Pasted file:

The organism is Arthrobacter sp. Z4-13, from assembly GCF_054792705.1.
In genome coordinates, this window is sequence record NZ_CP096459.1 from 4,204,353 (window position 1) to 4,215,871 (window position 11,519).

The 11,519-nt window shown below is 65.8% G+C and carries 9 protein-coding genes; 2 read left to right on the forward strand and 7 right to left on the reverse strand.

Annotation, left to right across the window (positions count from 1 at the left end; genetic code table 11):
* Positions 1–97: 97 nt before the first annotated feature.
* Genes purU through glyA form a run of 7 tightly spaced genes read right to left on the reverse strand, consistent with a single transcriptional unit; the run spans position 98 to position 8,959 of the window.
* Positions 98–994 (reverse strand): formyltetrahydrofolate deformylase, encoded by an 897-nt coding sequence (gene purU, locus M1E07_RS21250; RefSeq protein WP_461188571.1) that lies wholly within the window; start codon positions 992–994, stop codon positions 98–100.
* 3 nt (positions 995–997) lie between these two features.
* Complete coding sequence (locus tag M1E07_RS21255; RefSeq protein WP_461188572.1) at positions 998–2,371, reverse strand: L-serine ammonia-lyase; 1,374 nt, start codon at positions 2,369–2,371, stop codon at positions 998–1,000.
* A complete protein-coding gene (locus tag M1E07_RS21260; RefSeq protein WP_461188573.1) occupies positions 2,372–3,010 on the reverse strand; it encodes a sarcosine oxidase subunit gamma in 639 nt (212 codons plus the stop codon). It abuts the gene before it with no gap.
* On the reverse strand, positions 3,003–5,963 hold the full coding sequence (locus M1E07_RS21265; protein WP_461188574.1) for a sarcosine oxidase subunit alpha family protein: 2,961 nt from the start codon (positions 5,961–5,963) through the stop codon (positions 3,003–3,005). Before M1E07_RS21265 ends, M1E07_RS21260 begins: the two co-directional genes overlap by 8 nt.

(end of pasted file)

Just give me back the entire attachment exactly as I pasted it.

The organism is Arthrobacter sp. Z4-13, from assembly GCF_054792705.1.
In genome coordinates, this window is sequence record NZ_CP096459.1 from 4,204,353 (window position 1) to 4,215,871 (window position 11,519).

The 11,519-nt window shown below is 65.8% G+C and carries 9 protein-coding genes; 2 read left to right on the forward strand and 7 right to left on the reverse strand.

Annotation, left to right across the window (positions count from 1 at the left end; genetic code table 11):
* Positions 1–97: 97 nt before the first annotated feature.
* Genes purU through glyA form a run of 7 tightly spaced genes read right to left on the reverse strand, consistent with a single transcriptional unit; the run spans position 98 to position 8,959 of the window.
* Positions 98–994 (reverse strand): formyltetrahydrofolate deformylase, encoded by an 897-nt coding sequence (gene purU, locus M1E07_RS21250; RefSeq protein WP_461188571.1) that lies wholly within the window; start codon positions 992–994, stop codon positions 98–100.
* 3 nt (positions 995–997) lie between these two features.
* Complete coding sequence (locus tag M1E07_RS21255; RefSeq protein WP_461188572.1) at positions 998–2,371, reverse strand: L-serine ammonia-lyase; 1,374 nt, start codon at positions 2,369–2,371, stop codon at positions 998–1,000.
* A complete protein-coding gene (locus tag M1E07_RS21260; RefSeq protein WP_461188573.1) occupies positions 2,372–3,010 on the reverse strand; it encodes a sarcosine oxidase subunit gamma in 639 nt (212 codons plus the stop codon). It abuts the gene before it with no gap.
* On the reverse strand, positions 3,003–5,963 hold the full coding sequence (locus M1E07_RS21265; protein WP_461188574.1) for a sarcosine oxidase subunit alpha family protein: 2,961 nt from the start codon (positions 5,961–5,963) through the stop codon (positions 3,003–3,005). Before M1E07_RS21265 ends, M1E07_RS21260 begins: the two co-directional genes overlap by 8 nt.